You may not be sure whether you want to self-publish or go the traditional publishing route. There are some benefits and drawbacks to each.
In traditional publishing, an author retains a literary agent, who pitches the book to acquisitions editors at publishing houses. Once the book is acquired, the author is often paid an advance against royalties to be earned once the book is published. The publishing house assumes the costs of editing, design, manufacturing, ebook conversion, distribution, marketing, publicity, and special sales (into retail outlets not served by the publisher's book distributors). After sales of the book have earned back the author's advance, the author begins to receive a percentage of book sales going forward.
In self-publishing, the author assumes all the costs of developing and creating the book, as well as distribution, marketing and sales. There is no advance, and the author keeps all revenue, which is obviously very appealing to many authors. There are some very well-established authors (J. K. Rowling, for example, or J. A. Konrath) who have expanded from traditional to self-publishing for precisely this reason.
Why, then, would an author choose the traditional publishing process over the self-publishing process? For one thing, having a publisher handle all the work (after the book is written, of course) is very attractive. Traditional publishers have infrastructure that allow them to offer professional services (cover design, editorial), as well as distribution channels to retailers. An author working with a traditional publisher does not have to build relationships in the book supply chain, because the publisher already has them. Many authors have found that, while self-publishing helped them get a good start in the book industry, traditional publishers' distribution networks earn them even more revenue despite the costs involved. This is why E. L. James, for example, allowed Random House to acquire Fifty Shades of Grey. Even with a smaller percentage of the royalty, she is able to earn more revenue because Random House can sell the book into more retailing outlets.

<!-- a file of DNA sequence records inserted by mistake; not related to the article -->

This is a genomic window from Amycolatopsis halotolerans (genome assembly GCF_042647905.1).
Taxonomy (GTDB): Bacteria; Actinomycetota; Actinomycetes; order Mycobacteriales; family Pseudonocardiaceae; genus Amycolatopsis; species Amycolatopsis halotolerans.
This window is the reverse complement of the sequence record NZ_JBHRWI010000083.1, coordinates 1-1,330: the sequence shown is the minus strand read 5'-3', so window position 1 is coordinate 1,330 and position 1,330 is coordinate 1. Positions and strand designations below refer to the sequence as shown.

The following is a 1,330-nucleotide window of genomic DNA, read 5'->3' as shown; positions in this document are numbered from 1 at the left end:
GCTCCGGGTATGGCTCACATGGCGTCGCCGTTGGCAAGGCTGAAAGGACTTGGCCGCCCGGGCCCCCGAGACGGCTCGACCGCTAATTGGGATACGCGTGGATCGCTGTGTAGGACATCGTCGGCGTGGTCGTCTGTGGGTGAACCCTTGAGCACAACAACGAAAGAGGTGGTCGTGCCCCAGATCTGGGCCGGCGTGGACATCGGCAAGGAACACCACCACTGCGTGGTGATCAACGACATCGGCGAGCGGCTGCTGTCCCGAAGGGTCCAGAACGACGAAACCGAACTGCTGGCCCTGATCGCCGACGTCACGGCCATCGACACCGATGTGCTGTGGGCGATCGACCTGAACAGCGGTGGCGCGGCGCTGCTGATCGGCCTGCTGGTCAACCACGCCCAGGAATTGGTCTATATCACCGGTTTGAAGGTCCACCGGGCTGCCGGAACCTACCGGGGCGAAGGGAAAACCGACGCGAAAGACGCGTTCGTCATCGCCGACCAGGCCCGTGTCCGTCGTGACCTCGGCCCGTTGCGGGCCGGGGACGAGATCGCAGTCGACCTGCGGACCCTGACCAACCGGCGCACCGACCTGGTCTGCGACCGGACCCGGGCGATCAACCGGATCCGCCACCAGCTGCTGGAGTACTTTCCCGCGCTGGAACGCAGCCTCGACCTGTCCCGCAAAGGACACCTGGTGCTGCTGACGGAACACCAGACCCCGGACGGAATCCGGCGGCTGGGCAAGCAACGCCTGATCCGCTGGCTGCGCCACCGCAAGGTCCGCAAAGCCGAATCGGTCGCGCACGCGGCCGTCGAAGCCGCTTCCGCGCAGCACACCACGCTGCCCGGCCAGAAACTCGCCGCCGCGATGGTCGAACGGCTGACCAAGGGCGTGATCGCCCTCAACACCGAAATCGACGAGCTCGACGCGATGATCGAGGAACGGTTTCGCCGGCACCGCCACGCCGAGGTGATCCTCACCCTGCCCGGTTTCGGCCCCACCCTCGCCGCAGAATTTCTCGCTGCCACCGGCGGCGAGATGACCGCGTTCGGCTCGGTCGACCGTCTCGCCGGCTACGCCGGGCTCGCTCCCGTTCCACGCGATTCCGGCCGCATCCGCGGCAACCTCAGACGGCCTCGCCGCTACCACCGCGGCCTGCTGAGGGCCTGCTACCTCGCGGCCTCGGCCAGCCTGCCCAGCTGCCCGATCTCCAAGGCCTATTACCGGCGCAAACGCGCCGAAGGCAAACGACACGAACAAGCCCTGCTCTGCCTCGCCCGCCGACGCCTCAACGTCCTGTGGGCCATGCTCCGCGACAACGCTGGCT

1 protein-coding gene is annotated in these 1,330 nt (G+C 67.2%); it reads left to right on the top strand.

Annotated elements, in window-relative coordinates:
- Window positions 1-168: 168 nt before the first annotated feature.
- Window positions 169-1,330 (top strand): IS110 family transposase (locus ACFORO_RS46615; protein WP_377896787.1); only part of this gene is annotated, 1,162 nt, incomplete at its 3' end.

The decision to self-publish or not is ultimately the result of many factors. Increasingly, authors are doing both - publishing traditionally where they can, and self-publishing when it makes sense to do so. In an age where tools are relatively inexpensive, and marketing can be accomplished on the Web, anyone can be a publisher.